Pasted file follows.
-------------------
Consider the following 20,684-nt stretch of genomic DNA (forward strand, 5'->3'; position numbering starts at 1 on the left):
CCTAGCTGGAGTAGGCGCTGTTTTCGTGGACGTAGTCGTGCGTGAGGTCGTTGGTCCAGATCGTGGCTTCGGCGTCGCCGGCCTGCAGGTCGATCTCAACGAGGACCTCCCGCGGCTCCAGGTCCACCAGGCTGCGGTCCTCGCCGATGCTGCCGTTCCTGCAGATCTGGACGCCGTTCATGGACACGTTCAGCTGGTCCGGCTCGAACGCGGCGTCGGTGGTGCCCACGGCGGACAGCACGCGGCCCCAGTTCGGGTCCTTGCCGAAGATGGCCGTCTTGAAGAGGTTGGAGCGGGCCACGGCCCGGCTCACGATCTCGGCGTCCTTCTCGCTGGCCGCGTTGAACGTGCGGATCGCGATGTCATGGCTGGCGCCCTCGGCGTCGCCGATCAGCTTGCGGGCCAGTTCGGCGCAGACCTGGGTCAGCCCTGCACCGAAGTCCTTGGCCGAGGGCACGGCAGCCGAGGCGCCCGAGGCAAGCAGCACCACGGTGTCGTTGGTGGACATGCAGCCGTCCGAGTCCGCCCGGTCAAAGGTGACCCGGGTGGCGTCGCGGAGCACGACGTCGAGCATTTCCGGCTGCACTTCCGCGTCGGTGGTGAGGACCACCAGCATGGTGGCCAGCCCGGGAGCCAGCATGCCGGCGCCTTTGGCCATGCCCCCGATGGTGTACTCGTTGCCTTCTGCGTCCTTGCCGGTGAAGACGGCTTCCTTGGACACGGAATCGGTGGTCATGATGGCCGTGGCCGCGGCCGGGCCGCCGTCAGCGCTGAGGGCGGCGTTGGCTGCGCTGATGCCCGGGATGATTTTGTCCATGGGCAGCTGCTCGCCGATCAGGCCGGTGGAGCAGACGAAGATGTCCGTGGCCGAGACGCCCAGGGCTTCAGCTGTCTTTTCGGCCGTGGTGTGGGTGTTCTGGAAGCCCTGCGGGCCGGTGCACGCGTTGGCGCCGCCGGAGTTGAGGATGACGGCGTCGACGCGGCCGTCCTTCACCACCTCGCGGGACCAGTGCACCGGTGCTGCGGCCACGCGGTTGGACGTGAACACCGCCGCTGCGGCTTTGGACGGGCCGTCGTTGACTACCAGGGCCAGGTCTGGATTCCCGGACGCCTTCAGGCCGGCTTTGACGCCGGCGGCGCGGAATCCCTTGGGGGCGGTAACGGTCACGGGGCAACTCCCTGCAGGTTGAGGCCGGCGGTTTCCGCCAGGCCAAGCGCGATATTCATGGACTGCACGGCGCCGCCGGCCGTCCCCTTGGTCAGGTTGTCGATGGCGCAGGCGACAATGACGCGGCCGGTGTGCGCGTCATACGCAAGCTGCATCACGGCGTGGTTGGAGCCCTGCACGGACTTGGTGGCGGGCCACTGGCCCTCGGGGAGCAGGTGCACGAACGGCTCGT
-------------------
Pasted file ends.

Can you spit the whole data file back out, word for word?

Consider the following 20,684-nt stretch of genomic DNA (forward strand, 5'->3'; position numbering starts at 1 on the left):
CCTAGCTGGAGTAGGCGCTGTTTTCGTGGACGTAGTCGTGCGTGAGGTCGTTGGTCCAGATCGTGGCTTCGGCGTCGCCGGCCTGCAGGTCGATCTCAACGAGGACCTCCCGCGGCTCCAGGTCCACCAGGCTGCGGTCCTCGCCGATGCTGCCGTTCCTGCAGATCTGGACGCCGTTCATGGACACGTTCAGCTGGTCCGGCTCGAACGCGGCGTCGGTGGTGCCCACGGCGGACAGCACGCGGCCCCAGTTCGGGTCCTTGCCGAAGATGGCCGTCTTGAAGAGGTTGGAGCGGGCCACGGCCCGGCTCACGATCTCGGCGTCCTTCTCGCTGGCCGCGTTGAACGTGCGGATCGCGATGTCATGGCTGGCGCCCTCGGCGTCGCCGATCAGCTTGCGGGCCAGTTCGGCGCAGACCTGGGTCAGCCCTGCACCGAAGTCCTTGGCCGAGGGCACGGCAGCCGAGGCGCCCGAGGCAAGCAGCACCACGGTGTCGTTGGTGGACATGCAGCCGTCCGAGTCCGCCCGGTCAAAGGTGACCCGGGTGGCGTCGCGGAGCACGACGTCGAGCATTTCCGGCTGCACTTCCGCGTCGGTGGTGAGGACCACCAGCATGGTGGCCAGCCCGGGAGCCAGCATGCCGGCGCCTTTGGCCATGCCCCCGATGGTGTACTCGTTGCCTTCTGCGTCCTTGCCGGTGAAGACGGCTTCCTTGGACACGGAATCGGTGGTCATGATGGCCGTGGCCGCGGCCGGGCCGCCGTCAGCGCTGAGGGCGGCGTTGGCTGCGCTGATGCCCGGGATGATTTTGTCCATGGGCAGCTGCTCGCCGATCAGGCCGGTGGAGCAGACGAAGATGTCCGTGGCCGAGACGCCCAGGGCTTCAGCTGTCTTTTCGGCCGTGGTGTGGGTGTTCTGGAAGCCCTGCGGGCCGGTGCACGCGTTGGCGCCGCCGGAGTTGAGGATGACGGCGTCGACGCGGCCGTCCTTCACCACCTCGCGGGACCAGTGCACCGGTGCTGCGGCCACGCGGTTGGACGTGAACACCGCCGCTGCGGCTTTGGACGGGCCGTCGTTGACTACCAGGGCCAGGTCTGGATTCCCGGACGCCTTCAGGCCGGCTTTGACGCCGGCGGCGCGGAATCCCTTGGGGGCGGTAACGGTCACGGGGCAACTCCCTGCAGGTTGAGGCCGGCGGTTTCCGCCAGGCCAAGCGCGATATTCATGGACTGCACGGCGCCGCCGGCCGTCCCCTTGGTCAGGTTGTCGATGGCGCAGGCGACAATGACGCGGCCGGTGTGCGCGTCATACGCAAGCTGCATCACGGCGTGGTTGGAGCCCTGCACGGACTTGGTGGCGGGCCACTGGCCCTCGGGGAGCAGGTGCACGAACGGCTCGT